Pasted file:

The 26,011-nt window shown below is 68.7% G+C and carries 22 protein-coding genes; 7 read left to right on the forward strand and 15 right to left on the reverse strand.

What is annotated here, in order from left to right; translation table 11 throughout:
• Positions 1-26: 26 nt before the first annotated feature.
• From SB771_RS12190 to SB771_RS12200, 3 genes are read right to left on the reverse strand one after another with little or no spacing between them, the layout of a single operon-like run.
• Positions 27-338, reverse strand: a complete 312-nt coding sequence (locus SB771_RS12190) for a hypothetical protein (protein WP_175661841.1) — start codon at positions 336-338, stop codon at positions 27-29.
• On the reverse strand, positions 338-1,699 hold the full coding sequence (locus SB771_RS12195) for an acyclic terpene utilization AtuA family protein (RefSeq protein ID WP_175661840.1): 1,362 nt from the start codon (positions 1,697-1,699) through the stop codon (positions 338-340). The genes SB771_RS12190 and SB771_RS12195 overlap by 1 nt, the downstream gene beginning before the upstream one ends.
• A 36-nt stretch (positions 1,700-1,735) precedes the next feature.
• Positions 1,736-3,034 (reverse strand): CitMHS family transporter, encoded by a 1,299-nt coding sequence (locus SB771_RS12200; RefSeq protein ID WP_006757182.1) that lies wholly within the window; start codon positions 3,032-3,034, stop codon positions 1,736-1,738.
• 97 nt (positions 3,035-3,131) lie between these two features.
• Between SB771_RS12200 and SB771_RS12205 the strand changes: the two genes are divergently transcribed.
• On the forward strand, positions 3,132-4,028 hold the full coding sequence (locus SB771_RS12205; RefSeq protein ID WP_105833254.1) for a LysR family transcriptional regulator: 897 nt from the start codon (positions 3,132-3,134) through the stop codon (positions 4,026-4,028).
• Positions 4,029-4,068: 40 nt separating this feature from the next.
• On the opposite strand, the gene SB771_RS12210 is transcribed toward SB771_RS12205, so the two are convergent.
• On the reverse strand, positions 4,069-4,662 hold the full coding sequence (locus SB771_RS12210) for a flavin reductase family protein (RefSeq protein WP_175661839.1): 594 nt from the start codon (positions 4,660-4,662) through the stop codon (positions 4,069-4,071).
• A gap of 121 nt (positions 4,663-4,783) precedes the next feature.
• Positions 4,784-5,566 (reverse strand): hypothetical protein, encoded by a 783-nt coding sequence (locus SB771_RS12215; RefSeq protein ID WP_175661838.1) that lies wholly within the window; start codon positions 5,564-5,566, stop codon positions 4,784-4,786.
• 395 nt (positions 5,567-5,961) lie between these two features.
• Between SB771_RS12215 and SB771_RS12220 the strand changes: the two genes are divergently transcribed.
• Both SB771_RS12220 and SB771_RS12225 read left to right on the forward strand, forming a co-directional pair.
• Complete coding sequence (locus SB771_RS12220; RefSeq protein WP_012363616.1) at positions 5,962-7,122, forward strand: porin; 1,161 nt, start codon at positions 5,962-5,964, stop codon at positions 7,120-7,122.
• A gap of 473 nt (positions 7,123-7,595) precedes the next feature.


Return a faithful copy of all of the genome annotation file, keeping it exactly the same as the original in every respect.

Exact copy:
The 26,011-nt window shown below is 68.7% G+C and carries 22 protein-coding genes; 7 read left to right on the forward strand and 15 right to left on the reverse strand.

What is annotated here, in order from left to right; translation table 11 throughout:
• Positions 1-26: 26 nt before the first annotated feature.
• From SB771_RS12190 to SB771_RS12200, 3 genes are read right to left on the reverse strand one after another with little or no spacing between them, the layout of a single operon-like run.
• Positions 27-338, reverse strand: a complete 312-nt coding sequence (locus SB771_RS12190) for a hypothetical protein (protein WP_175661841.1) — start codon at positions 336-338, stop codon at positions 27-29.
• On the reverse strand, positions 338-1,699 hold the full coding sequence (locus SB771_RS12195) for an acyclic terpene utilization AtuA family protein (RefSeq protein ID WP_175661840.1): 1,362 nt from the start codon (positions 1,697-1,699) through the stop codon (positions 338-340). The genes SB771_RS12190 and SB771_RS12195 overlap by 1 nt, the downstream gene beginning before the upstream one ends.
• A 36-nt stretch (positions 1,700-1,735) precedes the next feature.
• Positions 1,736-3,034 (reverse strand): CitMHS family transporter, encoded by a 1,299-nt coding sequence (locus SB771_RS12200; RefSeq protein ID WP_006757182.1) that lies wholly within the window; start codon positions 3,032-3,034, stop codon positions 1,736-1,738.
• 97 nt (positions 3,035-3,131) lie between these two features.
• Between SB771_RS12200 and SB771_RS12205 the strand changes: the two genes are divergently transcribed.
• On the forward strand, positions 3,132-4,028 hold the full coding sequence (locus SB771_RS12205; RefSeq protein ID WP_105833254.1) for a LysR family transcriptional regulator: 897 nt from the start codon (positions 3,132-3,134) through the stop codon (positions 4,026-4,028).
• Positions 4,029-4,068: 40 nt separating this feature from the next.
• On the opposite strand, the gene SB771_RS12210 is transcribed toward SB771_RS12205, so the two are convergent.
• On the reverse strand, positions 4,069-4,662 hold the full coding sequence (locus SB771_RS12210) for a flavin reductase family protein (RefSeq protein WP_175661839.1): 594 nt from the start codon (positions 4,660-4,662) through the stop codon (positions 4,069-4,071).
• A gap of 121 nt (positions 4,663-4,783) precedes the next feature.
• Positions 4,784-5,566 (reverse strand): hypothetical protein, encoded by a 783-nt coding sequence (locus SB771_RS12215; RefSeq protein ID WP_175661838.1) that lies wholly within the window; start codon positions 5,564-5,566, stop codon positions 4,784-4,786.
• 395 nt (positions 5,567-5,961) lie between these two features.
• Between SB771_RS12215 and SB771_RS12220 the strand changes: the two genes are divergently transcribed.
• Both SB771_RS12220 and SB771_RS12225 read left to right on the forward strand, forming a co-directional pair.
• Complete coding sequence (locus SB771_RS12220; RefSeq protein WP_012363616.1) at positions 5,962-7,122, forward strand: porin; 1,161 nt, start codon at positions 5,962-5,964, stop codon at positions 7,120-7,122.
• A gap of 473 nt (positions 7,123-7,595) precedes the next feature.